By Craig Ballantyne
The New Early to Rise – http://www.earlytorise.com/
On Sunday afternoon my eight-and-a-half hour return flight from Copenhagen turned into a twelve-and-a-half hour ordeal. Thunderstorms shut down the Toronto airport and by the time we were re-routed, refuelled and returned, we had spent an extra four hours on the plane.
Fortunately, I was prepared. Stocked with three books and my laptop I was able to get through “SHAM” (a skewering of the self-help industry), Marshall Goldsmith’s classic, “What Got You Here Won’t Get You There”, and “Y-Size Your Business” (a book about hiring kids from Generation Y that I disliked and disagreed with). I’ll review Marshall’s book in a future ETR article.
The extra time also allowed me to write two ETR daily emails, two fitness articles for my blog, five workouts for a new fitness product, and the PowerPoint slideshow for an upcoming fitness seminar I’m doing this weekend.
In fact, it might have been my most productive 12 hours this summer. However, as I looked around the airplane during the flight and the subsequent delay, I noticed almost everyone else sat around twiddling their thumbs, even the businessmen who were traveling to Toronto for meetings. They simply weren’t properly prepared for an eight hour flight, let alone a twelve hour delayed flight.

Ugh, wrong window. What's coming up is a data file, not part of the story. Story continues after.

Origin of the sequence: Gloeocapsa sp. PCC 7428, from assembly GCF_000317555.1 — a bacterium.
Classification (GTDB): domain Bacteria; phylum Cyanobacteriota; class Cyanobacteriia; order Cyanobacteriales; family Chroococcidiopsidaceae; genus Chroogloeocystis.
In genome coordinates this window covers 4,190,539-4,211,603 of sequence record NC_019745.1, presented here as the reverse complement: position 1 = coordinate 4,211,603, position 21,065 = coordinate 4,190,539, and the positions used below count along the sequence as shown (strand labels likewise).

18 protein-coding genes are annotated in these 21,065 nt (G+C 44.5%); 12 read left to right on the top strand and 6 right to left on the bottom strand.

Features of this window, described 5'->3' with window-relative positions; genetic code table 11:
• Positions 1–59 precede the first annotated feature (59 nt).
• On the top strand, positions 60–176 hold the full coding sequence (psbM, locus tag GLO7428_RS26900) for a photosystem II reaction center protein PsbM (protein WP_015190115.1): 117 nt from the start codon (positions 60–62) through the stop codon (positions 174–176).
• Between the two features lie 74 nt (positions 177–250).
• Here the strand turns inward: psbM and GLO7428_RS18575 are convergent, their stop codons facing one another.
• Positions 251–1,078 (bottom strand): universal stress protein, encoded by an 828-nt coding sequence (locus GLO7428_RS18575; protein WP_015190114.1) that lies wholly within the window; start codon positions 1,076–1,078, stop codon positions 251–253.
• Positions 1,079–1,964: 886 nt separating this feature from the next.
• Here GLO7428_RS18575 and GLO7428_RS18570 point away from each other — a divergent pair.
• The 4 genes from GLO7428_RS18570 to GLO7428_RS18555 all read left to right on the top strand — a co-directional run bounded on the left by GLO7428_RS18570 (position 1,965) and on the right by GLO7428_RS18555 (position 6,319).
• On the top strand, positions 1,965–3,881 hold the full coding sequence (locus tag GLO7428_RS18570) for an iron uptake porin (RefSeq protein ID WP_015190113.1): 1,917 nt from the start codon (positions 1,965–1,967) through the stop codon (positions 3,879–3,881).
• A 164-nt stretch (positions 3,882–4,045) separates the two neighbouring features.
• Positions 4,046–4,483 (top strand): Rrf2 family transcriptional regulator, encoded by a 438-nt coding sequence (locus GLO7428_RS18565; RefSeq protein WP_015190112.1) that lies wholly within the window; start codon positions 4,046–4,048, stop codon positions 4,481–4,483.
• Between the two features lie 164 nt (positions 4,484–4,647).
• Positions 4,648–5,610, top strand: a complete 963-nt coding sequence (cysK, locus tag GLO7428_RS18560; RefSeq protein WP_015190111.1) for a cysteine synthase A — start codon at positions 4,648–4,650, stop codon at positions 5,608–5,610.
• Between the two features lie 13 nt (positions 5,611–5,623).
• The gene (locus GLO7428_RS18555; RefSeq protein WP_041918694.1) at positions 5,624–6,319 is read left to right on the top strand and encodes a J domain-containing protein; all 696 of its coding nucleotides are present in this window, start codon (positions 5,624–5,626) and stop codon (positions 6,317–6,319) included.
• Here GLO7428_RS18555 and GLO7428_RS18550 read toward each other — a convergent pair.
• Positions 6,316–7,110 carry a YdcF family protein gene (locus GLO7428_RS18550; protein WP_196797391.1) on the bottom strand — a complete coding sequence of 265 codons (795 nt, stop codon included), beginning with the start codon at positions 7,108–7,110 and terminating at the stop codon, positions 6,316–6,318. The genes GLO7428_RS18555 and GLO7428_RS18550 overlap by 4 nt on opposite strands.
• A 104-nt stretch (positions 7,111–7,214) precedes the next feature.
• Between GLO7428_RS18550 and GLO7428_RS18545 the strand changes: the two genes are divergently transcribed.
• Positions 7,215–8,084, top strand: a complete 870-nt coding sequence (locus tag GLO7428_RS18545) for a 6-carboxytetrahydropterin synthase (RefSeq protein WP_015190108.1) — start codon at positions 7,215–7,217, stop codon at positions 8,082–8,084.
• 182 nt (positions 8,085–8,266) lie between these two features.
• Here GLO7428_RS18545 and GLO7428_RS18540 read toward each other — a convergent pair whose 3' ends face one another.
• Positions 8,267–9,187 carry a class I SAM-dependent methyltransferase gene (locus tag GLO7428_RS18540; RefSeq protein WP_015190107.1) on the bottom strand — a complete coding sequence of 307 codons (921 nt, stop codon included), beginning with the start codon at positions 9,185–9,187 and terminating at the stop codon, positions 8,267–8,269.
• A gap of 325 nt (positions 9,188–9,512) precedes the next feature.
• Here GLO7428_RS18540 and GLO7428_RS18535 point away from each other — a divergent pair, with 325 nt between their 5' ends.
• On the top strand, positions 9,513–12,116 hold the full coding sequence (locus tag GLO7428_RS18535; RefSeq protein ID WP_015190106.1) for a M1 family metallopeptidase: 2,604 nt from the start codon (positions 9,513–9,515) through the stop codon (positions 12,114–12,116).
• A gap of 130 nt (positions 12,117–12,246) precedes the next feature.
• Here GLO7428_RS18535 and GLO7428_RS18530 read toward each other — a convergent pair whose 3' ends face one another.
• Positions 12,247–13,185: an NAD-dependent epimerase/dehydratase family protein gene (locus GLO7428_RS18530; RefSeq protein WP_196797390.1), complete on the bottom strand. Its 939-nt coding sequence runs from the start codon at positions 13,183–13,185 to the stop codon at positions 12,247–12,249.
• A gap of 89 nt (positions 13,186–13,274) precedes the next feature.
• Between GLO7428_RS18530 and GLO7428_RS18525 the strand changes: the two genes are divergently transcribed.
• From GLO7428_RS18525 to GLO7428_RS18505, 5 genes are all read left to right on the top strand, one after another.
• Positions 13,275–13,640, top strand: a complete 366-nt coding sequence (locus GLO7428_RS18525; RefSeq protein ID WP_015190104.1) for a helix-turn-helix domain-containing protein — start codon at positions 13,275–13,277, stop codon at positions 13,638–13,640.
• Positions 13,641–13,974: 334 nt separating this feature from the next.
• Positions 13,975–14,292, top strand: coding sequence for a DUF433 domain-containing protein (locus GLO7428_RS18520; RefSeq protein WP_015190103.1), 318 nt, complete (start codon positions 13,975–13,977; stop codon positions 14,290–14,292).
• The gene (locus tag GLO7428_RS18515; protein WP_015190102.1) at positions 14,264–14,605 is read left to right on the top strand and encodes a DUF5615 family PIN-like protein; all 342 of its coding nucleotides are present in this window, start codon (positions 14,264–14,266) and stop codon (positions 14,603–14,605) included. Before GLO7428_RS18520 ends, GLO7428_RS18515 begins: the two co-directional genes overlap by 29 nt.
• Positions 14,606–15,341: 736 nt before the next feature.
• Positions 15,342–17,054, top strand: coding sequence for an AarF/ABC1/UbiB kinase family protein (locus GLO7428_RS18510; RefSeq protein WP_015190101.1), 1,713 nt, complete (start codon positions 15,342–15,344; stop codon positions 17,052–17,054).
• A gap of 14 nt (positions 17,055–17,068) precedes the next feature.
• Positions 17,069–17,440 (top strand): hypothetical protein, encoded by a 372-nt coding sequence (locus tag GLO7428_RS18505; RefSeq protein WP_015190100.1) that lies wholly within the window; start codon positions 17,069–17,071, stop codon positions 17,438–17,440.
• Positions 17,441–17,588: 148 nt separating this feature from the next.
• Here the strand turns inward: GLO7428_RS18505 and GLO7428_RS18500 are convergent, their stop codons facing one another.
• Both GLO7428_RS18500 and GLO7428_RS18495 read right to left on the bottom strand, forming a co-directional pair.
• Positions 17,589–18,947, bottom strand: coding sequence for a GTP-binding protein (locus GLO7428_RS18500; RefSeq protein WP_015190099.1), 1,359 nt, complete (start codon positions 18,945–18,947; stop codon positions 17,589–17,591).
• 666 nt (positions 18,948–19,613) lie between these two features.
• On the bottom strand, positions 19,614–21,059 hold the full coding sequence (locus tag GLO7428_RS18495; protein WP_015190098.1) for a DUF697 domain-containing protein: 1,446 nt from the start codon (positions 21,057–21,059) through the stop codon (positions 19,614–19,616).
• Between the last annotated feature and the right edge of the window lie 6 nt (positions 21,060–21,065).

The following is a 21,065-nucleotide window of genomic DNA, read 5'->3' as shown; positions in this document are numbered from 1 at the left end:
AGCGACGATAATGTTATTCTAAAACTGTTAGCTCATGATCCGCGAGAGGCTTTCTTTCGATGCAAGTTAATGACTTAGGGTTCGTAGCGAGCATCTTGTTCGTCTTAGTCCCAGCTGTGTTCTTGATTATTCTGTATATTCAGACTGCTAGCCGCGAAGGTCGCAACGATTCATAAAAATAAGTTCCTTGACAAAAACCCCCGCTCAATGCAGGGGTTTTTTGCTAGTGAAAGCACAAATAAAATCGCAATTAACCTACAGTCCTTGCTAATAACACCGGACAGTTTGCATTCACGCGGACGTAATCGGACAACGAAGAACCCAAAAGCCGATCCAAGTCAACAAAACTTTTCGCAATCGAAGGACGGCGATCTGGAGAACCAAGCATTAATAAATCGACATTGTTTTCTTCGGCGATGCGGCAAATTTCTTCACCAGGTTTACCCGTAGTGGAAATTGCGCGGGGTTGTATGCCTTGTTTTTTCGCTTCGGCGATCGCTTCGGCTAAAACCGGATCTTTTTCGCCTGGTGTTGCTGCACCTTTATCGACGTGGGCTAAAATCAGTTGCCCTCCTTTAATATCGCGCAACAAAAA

Call me crazy, but I’m one of those people who will take work to the dentist office rather than reading three year old magazines. I also plan my next workday each night before I shut down my computer. And I teach my fat los clients to plan their meals and workouts for the week ahead.
The fact is that little gets accomplished unless you prepare.
If you get to work and are instantly overwhelmed by half-dozen projects on your desk, you’re not organized. And if you are struggling to get work done or breakthrough in your business, it’s time to take a good hard look at your work habits.
Are you being reactive or proactive?
Are you allowing your day to be dictated by the ‘fires’ that need to be put out?
Or are you showing up with a ‘to do’ list and attacking it first thing in the morning, preferably thirty minutes before anyone else shows up to start bothering you.
Showing up to work early and with a plan is Michael Masterson 101. He taught us this lesson over and over during the past 10 years.
Take time each day to plan tomorrow.
Take time each week to plan the next.
Your productivity will soar. Your stress will become manageable. Your time will be used properly, and you’ll get ahead.
To your success,
Start your day right – with work, food, and a good attitude. This all starts by planning and preparing the night before. Having a great day tomorrow is as simple as planning for one tonight.
Is this what you do? or do you just take it as it comes.
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